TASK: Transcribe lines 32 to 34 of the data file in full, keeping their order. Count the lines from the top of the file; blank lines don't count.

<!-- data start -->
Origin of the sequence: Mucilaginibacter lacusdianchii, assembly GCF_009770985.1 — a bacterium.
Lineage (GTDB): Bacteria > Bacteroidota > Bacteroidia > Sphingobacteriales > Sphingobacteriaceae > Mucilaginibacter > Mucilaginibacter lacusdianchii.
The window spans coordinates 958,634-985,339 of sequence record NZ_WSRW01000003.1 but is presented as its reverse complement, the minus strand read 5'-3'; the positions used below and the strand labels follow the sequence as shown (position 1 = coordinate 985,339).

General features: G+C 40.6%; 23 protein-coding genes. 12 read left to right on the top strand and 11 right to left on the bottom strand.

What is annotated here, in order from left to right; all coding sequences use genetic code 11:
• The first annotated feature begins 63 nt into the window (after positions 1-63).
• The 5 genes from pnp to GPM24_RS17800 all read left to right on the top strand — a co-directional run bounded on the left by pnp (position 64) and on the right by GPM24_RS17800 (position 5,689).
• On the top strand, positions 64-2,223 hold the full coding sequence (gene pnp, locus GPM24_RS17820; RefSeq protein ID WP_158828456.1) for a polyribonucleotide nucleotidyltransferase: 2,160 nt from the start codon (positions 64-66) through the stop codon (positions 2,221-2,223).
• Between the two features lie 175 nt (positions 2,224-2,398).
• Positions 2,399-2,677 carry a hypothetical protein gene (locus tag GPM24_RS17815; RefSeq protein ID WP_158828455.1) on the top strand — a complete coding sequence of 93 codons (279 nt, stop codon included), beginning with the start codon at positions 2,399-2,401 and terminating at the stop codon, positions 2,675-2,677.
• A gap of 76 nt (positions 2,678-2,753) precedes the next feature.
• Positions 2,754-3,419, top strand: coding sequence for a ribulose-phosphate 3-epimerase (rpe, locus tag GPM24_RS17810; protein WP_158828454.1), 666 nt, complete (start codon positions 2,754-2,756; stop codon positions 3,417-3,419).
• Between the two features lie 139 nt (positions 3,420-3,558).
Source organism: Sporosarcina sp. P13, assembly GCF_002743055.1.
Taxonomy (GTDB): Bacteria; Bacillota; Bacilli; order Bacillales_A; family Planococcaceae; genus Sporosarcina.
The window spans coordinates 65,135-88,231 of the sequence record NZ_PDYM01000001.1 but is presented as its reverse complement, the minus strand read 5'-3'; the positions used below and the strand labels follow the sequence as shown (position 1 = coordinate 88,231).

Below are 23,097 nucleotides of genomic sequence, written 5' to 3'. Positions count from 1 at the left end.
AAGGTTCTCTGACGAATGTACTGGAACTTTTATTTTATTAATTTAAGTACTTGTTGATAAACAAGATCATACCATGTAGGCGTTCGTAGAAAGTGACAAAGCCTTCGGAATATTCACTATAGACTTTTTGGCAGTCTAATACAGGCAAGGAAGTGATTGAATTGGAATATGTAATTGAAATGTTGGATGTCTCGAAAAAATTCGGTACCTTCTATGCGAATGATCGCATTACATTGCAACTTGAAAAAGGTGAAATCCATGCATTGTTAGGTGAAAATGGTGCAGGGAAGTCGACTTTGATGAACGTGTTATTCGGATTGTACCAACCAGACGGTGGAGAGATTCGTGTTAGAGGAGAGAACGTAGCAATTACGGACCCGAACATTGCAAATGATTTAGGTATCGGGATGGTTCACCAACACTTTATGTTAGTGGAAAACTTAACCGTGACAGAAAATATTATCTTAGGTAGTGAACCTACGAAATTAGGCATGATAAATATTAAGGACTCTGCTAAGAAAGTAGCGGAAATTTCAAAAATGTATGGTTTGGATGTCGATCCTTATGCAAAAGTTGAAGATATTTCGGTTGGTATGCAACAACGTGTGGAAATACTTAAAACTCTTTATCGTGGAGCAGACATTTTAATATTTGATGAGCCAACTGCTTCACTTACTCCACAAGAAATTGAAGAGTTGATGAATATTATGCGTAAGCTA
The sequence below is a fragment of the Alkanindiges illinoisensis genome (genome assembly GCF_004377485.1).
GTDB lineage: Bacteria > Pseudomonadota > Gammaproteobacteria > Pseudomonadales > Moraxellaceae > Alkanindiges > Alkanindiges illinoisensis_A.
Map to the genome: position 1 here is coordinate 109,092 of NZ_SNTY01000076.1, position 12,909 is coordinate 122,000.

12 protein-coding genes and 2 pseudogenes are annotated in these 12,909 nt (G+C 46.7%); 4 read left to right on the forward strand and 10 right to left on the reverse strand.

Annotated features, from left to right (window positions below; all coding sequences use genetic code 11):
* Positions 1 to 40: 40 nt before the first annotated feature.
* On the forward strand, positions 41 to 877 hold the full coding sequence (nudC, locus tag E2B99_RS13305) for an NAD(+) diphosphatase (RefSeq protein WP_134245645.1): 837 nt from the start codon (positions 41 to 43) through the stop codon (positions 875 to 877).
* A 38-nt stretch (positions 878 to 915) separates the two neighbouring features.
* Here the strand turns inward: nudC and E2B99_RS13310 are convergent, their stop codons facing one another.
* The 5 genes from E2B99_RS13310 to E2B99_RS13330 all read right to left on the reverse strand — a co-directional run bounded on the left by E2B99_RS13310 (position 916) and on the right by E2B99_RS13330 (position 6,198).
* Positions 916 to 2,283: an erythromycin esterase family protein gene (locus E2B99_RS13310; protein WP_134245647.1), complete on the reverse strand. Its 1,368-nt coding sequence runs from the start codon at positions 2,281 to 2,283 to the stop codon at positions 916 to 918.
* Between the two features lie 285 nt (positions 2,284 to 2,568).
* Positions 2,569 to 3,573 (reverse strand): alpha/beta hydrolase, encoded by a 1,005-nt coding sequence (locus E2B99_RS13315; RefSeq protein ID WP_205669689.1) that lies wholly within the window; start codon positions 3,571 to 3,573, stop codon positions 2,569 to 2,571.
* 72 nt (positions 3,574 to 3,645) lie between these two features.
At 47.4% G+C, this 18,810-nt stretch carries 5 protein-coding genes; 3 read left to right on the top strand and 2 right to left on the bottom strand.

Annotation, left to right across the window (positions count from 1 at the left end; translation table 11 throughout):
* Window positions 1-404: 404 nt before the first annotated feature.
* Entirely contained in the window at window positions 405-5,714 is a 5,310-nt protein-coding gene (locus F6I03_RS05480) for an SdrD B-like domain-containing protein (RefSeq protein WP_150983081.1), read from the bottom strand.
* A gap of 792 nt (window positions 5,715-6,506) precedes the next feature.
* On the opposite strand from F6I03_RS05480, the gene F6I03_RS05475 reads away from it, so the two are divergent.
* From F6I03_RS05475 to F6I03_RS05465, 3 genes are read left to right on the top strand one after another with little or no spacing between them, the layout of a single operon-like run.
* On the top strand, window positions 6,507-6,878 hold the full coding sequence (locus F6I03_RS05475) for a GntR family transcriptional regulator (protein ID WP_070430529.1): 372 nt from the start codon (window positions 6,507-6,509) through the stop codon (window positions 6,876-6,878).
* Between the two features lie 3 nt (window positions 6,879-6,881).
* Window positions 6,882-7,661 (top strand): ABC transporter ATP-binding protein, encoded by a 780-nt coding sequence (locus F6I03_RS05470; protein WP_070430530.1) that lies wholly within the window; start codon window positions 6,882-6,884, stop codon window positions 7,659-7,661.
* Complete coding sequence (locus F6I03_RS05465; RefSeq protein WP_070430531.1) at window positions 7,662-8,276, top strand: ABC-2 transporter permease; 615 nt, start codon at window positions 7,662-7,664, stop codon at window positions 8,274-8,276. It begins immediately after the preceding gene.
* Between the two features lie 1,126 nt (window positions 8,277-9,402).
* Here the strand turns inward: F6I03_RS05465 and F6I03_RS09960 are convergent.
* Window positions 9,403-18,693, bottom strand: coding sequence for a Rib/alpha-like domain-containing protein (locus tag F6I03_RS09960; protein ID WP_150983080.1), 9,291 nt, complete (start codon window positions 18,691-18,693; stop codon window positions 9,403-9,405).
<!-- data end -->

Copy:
* 72 nt (positions 3,574 to 3,645) lie between these two features.
At 47.4% G+C, this 18,810-nt stretch carries 5 protein-coding genes; 3 read left to right on the top strand and 2 right to left on the bottom strand.

Annotation, left to right across the window (positions count from 1 at the left end; translation table 11 throughout):